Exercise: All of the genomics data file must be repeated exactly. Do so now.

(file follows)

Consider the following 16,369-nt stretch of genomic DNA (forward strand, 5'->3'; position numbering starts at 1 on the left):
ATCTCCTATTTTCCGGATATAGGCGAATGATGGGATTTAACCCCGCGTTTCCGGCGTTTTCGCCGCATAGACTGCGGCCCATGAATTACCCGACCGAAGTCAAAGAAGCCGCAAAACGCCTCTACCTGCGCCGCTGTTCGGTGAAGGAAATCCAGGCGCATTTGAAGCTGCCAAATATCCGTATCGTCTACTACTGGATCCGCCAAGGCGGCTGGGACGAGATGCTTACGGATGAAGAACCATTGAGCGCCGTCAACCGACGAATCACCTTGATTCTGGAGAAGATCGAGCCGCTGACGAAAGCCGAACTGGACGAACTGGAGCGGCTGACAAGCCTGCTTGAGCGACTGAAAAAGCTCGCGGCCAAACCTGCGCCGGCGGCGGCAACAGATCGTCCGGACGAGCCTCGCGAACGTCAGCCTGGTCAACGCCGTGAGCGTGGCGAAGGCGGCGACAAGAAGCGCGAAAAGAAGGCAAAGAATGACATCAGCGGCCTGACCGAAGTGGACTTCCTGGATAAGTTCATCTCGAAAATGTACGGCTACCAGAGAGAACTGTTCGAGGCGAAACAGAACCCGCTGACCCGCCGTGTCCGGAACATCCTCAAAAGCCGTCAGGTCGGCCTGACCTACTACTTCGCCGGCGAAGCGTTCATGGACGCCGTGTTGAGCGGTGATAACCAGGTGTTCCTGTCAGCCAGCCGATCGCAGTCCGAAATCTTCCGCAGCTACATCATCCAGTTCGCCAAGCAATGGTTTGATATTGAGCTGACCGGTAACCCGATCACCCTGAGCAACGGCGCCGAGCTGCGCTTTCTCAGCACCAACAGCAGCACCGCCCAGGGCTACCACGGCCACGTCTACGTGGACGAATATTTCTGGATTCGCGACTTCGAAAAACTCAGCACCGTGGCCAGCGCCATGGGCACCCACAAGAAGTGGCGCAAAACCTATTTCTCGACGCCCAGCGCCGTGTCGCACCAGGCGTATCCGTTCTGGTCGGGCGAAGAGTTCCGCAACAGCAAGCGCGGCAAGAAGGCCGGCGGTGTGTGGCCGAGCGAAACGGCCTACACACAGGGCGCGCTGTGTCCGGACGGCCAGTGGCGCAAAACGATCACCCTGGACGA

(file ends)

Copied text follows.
Consider the following 16,369-nt stretch of genomic DNA (forward strand, 5'->3'; position numbering starts at 1 on the left):
ATCTCCTATTTTCCGGATATAGGCGAATGATGGGATTTAACCCCGCGTTTCCGGCGTTTTCGCCGCATAGACTGCGGCCCATGAATTACCCGACCGAAGTCAAAGAAGCCGCAAAACGCCTCTACCTGCGCCGCTGTTCGGTGAAGGAAATCCAGGCGCATTTGAAGCTGCCAAATATCCGTATCGTCTACTACTGGATCCGCCAAGGCGGCTGGGACGAGATGCTTACGGATGAAGAACCATTGAGCGCCGTCAACCGACGAATCACCTTGATTCTGGAGAAGATCGAGCCGCTGACGAAAGCCGAACTGGACGAACTGGAGCGGCTGACAAGCCTGCTTGAGCGACTGAAAAAGCTCGCGGCCAAACCTGCGCCGGCGGCGGCAACAGATCGTCCGGACGAGCCTCGCGAACGTCAGCCTGGTCAACGCCGTGAGCGTGGCGAAGGCGGCGACAAGAAGCGCGAAAAGAAGGCAAAGAATGACATCAGCGGCCTGACCGAAGTGGACTTCCTGGATAAGTTCATCTCGAAAATGTACGGCTACCAGAGAGAACTGTTCGAGGCGAAACAGAACCCGCTGACCCGCCGTGTCCGGAACATCCTCAAAAGCCGTCAGGTCGGCCTGACCTACTACTTCGCCGGCGAAGCGTTCATGGACGCCGTGTTGAGCGGTGATAACCAGGTGTTCCTGTCAGCCAGCCGATCGCAGTCCGAAATCTTCCGCAGCTACATCATCCAGTTCGCCAAGCAATGGTTTGATATTGAGCTGACCGGTAACCCGATCACCCTGAGCAACGGCGCCGAGCTGCGCTTTCTCAGCACCAACAGCAGCACCGCCCAGGGCTACCACGGCCACGTCTACGTGGACGAATATTTCTGGATTCGCGACTTCGAAAAACTCAGCACCGTGGCCAGCGCCATGGGCACCCACAAGAAGTGGCGCAAAACCTATTTCTCGACGCCCAGCGCCGTGTCGCACCAGGCGTATCCGTTCTGGTCGGGCGAAGAGTTCCGCAACAGCAAGCGCGGCAAGAAGGCCGGCGGTGTGTGGCCGAGCGAAACGGCCTACACACAGGGCGCGCTGTGTCCGGACGGCCAGTGGCGCAAAACGATCACCCTGGACGA